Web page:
The June 2015 Boston Public Library Book Sale!
Is there any more pleasant a thing to do on a cold, overclouded early summer morning than to attend a library book sale? For a bookworm, surely not – and so I ventured out one humid, bitter morning to the Boston Public Library Book Sale organized and run by the City-Wide Friends of the BPL and crammed into a third-floor room roughly the size of a water closet, where I was body-slammed, roller derby-style, as I filled a basket with books I most certainly don’t need.
The idea of such a sale – indoors, cramped, stuffy, combative – is to absent yourself from felicity awhile, until you get back to your private chamber, where you can unbag your books and explore them at leisure.
My own book-haul this time around was a varied thing! There were Regency romances – the modern kind put out by the wonderful folk at Harlequin. I scooped up a handful of them … in fact, I scooped a little too easily, discovering only once I was back among my own dogs that I’d bought two copies of the same title, Lady Folbrooke’s Delicious Deception by Christine Merrill (fortunately, I don’t lack for eager recipients for such doubles).
And of course library book sales are perfect opportunities to take chances on books you’ve never read. One example of that kind of book, this time, for me, was Jan Cohn’s 1980 biography of the mystery novelist Mary Roberts Rinehart, whose books, now out of print, are still so richly satisfying. Cohn’s brief book is based almost exclusively on primary sources, including, delightfully, Rinehart’s own autobiography:
“There is no truly honest autobiography,” Mary Roberts Rinehart wrote in the opening pages of her own autobiography, My Story, published in 1931. The truth about one’s own life is blurred and altered, she explained, through conscious acts of tact and unconscious defenses of memory. Beyond that, for a storyteller, for one whose gifts lay in the ability to shape human experience to fit the molds of fiction, the act of autobiography became in part an act of fiction-making. My Story is almost an autobiographical novel.
“Even in her eighties she radiated energy, vitality, power,” Cohn writes, “She was, recalls one who knew her in those years, a tycoon – a charming woman, but a tough woman, one who had made it in a man’s world.”
There’s no such central work for the subject of another BPL gamble of mine, Lisa Jardine’s 2004 biography of Robert Hooke, the great friend of Restoration architect Christopher Wren (about whom she’d written an earlier and quite excellent biography) – a fact she acknowledges right up front:
Biography is the art of giving shape and coherence to the life of an individual. Where the subject has a major achievement to his or her name, a life can be crafted as a ‘before’ and ‘after’ around that beacon moment. Where an individual has been prolific and varied in his endeavours and achieved a breathtaking amount, yet without leaving his lasting mark on history in the form of a single significant discovery, it is far harder to give him a place in history. Hence Hooke’s shadowy presence – a man without a defining great work to give his life shape.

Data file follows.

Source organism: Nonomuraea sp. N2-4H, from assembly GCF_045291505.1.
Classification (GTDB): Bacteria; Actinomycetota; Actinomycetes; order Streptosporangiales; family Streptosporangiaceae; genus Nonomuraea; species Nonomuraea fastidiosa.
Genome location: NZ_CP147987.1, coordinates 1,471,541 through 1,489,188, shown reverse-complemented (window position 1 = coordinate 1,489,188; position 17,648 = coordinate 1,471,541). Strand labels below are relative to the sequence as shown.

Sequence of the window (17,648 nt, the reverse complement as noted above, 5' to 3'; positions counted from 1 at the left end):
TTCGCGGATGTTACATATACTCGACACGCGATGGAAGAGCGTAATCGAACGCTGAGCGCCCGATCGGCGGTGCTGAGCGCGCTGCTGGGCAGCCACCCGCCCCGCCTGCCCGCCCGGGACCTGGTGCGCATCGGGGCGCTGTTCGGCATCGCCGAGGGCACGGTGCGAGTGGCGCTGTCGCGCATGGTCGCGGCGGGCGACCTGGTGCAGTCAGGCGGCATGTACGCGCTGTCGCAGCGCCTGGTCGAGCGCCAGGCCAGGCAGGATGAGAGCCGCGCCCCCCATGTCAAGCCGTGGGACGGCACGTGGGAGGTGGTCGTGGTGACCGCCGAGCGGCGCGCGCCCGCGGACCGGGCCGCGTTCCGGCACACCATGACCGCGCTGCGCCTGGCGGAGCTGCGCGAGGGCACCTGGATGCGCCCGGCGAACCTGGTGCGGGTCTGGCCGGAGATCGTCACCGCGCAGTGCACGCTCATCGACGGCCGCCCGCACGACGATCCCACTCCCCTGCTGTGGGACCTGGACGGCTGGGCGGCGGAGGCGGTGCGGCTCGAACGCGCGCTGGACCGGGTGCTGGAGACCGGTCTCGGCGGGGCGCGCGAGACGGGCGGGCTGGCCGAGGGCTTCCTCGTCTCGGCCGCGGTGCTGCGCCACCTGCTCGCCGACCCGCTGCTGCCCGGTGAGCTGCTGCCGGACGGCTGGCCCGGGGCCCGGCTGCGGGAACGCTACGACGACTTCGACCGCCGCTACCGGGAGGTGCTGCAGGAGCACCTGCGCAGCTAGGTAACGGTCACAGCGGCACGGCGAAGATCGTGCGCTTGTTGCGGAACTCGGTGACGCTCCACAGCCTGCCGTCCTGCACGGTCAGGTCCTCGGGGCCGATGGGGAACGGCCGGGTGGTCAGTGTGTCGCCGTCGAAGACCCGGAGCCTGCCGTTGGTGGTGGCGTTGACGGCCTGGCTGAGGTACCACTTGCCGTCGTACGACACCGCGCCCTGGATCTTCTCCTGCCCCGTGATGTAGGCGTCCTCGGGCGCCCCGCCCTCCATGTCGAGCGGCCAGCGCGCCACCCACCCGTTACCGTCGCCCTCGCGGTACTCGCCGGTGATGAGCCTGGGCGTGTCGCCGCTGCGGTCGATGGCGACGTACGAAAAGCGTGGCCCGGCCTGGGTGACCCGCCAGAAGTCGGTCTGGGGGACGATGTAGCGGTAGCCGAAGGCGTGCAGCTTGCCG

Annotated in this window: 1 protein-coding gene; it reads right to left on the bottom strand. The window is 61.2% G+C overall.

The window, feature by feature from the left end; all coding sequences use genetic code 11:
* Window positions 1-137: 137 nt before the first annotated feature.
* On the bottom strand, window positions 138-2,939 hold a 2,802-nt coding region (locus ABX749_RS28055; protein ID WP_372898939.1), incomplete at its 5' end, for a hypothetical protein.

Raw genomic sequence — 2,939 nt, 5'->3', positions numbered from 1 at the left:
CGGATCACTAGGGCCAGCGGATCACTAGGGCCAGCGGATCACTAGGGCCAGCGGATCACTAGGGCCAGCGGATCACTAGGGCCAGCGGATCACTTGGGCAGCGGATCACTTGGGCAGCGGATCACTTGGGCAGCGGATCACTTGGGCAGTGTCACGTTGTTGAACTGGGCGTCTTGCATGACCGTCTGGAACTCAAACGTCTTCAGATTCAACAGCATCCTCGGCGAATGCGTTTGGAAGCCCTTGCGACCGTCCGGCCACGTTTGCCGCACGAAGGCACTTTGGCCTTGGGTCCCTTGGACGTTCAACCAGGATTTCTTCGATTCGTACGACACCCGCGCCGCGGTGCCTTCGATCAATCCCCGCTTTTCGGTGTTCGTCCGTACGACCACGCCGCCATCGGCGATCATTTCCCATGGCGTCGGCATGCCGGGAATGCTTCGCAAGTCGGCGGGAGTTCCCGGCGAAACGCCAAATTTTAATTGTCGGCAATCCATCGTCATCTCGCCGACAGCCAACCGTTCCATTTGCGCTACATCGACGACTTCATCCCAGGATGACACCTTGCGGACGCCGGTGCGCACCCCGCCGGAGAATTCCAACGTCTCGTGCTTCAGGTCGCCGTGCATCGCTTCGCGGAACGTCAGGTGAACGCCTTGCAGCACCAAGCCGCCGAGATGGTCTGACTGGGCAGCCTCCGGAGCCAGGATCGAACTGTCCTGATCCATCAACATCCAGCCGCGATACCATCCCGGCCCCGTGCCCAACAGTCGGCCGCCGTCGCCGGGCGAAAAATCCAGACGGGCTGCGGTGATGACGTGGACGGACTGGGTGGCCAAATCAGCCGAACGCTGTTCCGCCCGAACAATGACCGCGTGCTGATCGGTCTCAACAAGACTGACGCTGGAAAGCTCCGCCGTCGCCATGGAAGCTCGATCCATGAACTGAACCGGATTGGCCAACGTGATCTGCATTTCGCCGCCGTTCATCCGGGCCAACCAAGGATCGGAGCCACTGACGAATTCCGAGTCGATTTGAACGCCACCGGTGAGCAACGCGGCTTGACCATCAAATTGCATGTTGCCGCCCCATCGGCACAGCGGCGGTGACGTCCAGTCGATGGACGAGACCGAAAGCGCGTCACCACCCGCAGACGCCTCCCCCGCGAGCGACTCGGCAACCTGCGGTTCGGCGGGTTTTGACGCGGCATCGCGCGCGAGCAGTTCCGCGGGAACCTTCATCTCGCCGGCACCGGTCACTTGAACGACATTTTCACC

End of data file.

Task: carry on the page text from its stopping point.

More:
But for me, by far the most attractive offering of any big book sale is a chance to re-discover things I’ve already read. I found a copy of L. Michael White’s 2004 From Jesus to Christianity, which I haven’t read since it first came out. And I found a copy of Tom Dolby’s earnest, awkward gay novel The Trouble Boy, likewise from 2004. I found a big paperback of James Ellroy’s brilliant, disturbing 2001 novel The Cold Six Thousand, which gave me a wistful little pang of a type I’ve grown accustomed to feeling in the last ten years: the pang of missed opportunities. This big paperback is an Advance Reader’s Copy, and turning it over in my hands and dipping into its staccato prose, I couldn’t help but think about how I’d have received such a copy in the mail back in 2001, if I’d been back in the book-reviewing game at the time.
And in terms of old, old favorites, I found the lovely white Oxford World’s Classics paperback of George Eliot’s Daniel Deronda, with a cover featuring A Prior Attachment, a detail from a painting by the great Victorian master Marcus Stone; I found the 1963 reprint of Mary McCarthy’s great little book Venice Observed; and best of all, I found the Penguin Classics Deluxe Edition from 2006 (hence, just a smidge too early for either Stevereads or Open Letters Monthly to have afforded me the chance to cadge a free copy from the good folks at Penguin) of Richard Pevear’s very lively translation of The Three Musketeers, the find of the day for me – and the subject of an upcoming post of its own.
As usual, the Friends compensated with smiles and old-fashioned carney-barking for the drastic limitations of their new venue, although as I was lugging my tote bag of books away, I thought again that the BPL really ought to find a more generous space for this wonderful (and cash-generating) event. I mean, if that little room was so hot and close on the 6th of June, I can just imagine what it’ll be like on the 1st of August when the next sale happens – and when I go back, rain or shine.